By Melinda Shunk
Children's Ministry Coordinator
There are some tried and true ministry outreaches that so many churches use to make disciples who make disciples, but sometimes a church finds a very specific niche that serves their community best!
West Memphis United Methodist Church has done just that! When Children and Youth minister Carissa Tarkington was hired, she was met by a group of lay leaders that had a passion to go to Church of the Resurrection for their summer workshop training.
Upon arrival at C.O.R., they decided to divide and conquer so that they could get the most out of their workshop experience. One group went to a workshop called Building Better Moms, and they just knew it was a ministry their church could offer in West Memphis.
Once they returned to Arkansas, they were excited about what they learned but didn’t immediately take the “build it and they come” approach to programming. They prayed and listened to how this could be used in West Memphis.
They started listening by creating a Facebook support group with moms in their church and inviting other moms from the community. They had teachers in the public school system who would invite moms that they knew to the public Facebook group. The administrator of the Facebook group kept daily discussions, ideas, encouragements going to give the moms what they needed. The group members needed to know they were not alone in not having all the answers about raising their children. The Facebook Group grew to 300 followers.
The helpful discussions in the Facebook group and building connections with the West Memphis UMC members made it easy to take a poll: “If our church would offer some parent classes and training, what areas would you like to see us cover?” They received overwhelming feedback for parenting children with special needs, and mental health for children and parents.
They also asked, “if they were able to offer this training, what would be the most likely night to come?” Tuesday was the night that worked for most moms, but they would also need childcare if they were to attend.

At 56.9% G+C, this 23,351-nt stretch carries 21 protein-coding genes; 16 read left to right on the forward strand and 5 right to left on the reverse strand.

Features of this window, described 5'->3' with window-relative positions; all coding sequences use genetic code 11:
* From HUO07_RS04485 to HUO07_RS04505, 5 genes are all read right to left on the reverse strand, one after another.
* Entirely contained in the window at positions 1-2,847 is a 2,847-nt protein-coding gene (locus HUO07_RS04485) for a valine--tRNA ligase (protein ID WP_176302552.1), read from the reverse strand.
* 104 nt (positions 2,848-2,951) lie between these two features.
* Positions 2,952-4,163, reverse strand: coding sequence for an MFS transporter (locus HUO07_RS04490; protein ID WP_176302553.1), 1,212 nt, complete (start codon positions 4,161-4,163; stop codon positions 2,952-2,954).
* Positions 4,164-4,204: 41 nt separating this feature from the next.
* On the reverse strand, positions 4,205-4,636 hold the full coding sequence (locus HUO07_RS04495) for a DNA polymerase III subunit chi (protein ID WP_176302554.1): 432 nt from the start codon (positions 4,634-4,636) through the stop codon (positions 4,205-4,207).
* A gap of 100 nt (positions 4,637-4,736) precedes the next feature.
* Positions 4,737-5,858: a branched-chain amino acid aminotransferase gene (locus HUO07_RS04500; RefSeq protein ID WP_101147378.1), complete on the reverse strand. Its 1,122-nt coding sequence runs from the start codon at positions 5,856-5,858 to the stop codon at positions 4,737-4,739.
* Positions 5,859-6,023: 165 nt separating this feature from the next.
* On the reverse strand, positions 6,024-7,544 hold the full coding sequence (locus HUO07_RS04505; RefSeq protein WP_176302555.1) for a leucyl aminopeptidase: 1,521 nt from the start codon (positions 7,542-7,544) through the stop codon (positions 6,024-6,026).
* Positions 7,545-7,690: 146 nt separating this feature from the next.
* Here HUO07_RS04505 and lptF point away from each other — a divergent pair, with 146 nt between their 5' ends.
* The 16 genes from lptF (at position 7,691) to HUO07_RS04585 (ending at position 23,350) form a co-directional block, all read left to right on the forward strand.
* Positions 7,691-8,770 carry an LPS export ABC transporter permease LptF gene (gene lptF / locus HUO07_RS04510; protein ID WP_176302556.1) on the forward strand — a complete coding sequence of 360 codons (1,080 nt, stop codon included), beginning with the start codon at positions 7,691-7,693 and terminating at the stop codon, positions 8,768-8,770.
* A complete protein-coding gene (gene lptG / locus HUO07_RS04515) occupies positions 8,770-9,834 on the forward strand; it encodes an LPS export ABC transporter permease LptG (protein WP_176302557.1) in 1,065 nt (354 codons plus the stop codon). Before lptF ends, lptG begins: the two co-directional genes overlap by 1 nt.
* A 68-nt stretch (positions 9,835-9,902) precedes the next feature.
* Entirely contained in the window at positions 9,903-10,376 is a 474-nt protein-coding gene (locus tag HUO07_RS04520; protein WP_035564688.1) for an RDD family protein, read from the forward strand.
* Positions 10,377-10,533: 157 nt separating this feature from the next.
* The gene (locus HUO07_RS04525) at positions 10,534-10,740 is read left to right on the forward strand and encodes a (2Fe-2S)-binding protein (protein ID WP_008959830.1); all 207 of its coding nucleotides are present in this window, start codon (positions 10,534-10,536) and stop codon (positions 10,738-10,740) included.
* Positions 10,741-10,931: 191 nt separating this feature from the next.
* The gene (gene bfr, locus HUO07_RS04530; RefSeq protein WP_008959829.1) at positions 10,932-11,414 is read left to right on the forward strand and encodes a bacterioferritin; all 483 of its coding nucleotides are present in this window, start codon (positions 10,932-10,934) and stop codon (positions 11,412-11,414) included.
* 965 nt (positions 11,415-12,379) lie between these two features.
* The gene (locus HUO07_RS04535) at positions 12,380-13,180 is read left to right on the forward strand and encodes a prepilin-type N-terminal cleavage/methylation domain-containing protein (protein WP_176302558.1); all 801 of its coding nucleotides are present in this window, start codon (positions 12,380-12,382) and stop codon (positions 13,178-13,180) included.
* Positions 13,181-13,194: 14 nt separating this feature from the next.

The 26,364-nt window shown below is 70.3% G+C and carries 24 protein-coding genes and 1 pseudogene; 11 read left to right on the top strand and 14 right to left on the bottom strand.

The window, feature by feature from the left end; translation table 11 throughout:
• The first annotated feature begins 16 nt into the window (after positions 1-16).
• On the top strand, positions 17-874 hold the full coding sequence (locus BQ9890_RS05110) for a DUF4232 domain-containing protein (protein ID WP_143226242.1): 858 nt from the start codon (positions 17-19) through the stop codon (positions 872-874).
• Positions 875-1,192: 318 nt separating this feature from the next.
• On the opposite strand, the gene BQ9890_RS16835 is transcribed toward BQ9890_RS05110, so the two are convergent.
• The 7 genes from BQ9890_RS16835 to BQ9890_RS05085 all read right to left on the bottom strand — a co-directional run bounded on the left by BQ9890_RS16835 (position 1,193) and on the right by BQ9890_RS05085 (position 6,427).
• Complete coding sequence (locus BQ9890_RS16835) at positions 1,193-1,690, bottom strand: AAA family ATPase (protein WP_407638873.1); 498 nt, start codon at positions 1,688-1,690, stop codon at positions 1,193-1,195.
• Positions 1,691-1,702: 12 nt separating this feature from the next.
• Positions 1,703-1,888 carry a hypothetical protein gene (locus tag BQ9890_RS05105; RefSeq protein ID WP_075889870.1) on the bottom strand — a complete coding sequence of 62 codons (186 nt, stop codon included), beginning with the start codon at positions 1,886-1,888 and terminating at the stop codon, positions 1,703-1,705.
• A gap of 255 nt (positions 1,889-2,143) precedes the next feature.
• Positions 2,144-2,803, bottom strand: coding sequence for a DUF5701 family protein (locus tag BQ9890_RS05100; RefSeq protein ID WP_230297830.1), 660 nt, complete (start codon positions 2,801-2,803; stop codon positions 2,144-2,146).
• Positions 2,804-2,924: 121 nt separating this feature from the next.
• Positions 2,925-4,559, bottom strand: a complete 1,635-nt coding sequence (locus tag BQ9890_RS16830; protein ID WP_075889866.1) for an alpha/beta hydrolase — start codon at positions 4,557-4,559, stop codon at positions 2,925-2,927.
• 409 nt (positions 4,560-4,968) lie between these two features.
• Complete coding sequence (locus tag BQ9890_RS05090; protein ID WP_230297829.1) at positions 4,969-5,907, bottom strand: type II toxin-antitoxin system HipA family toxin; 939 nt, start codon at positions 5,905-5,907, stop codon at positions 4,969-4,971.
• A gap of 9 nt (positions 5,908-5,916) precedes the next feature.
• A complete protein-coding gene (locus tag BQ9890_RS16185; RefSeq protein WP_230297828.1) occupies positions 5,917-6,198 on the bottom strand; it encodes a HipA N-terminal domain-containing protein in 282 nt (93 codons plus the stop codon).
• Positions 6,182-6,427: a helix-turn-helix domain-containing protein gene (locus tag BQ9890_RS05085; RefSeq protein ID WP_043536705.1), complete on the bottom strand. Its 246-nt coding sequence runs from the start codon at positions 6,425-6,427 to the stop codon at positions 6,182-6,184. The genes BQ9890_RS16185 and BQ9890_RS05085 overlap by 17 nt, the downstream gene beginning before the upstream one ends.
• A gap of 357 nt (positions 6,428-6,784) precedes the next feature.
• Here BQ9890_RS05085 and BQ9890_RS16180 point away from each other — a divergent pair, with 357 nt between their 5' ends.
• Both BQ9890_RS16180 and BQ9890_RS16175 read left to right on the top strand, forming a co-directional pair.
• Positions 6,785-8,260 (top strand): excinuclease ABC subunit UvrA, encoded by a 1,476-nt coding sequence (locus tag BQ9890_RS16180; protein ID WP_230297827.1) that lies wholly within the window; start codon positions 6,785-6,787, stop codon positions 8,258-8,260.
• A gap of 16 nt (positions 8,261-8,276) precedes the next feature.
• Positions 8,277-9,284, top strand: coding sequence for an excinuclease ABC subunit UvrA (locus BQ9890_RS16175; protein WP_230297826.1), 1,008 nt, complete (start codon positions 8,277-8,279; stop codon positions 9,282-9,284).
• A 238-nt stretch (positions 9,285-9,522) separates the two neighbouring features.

Carissa and her lay leaders got busy planning their first Building Better Moms training. They asked the UMW to provide a meal. Senior members of their church who were moms volunteered to sit as mentors at each table during the meal and speaker.
They asked several mental health providers to come and speak at the event explaining services and parenting techniques. Oh, that thing about childcare!
Well, the nursery was provided by the church with help from the paid caregivers, youth and the fathers of the families attending. The fathers that helped found themselves creating their own support group while they supervised and played with the kids. This father group was an unexpected blessing that clearly showed their communities need for connection.
Table group discussions during this event lead to another overwhelming need. The parents attending had special needs children, and their kids were not part of social groups or getting chosen for school activities like school plays. So, from that one night, the special needs cast for the Peter Pan production was launched. Building Better Moms members, the youth group, church members financial backing for set and costumes along with the director Carissa Tarkington debuted the first ever special need student theatre production of Peter Pan held at the church.
West Memphis UMC really let the Holy Spirit lead them to what their community needed. Building Better Moms, the program they learned about at C.O.R., does not necessarily focus on moms of children with special needs, but that is what this group became. The church body felt there was a need and just kept listening and following the need. Building Better Moms continues to be a growing ministry with more than 100 moms participating in monthly activities at the church and in the community.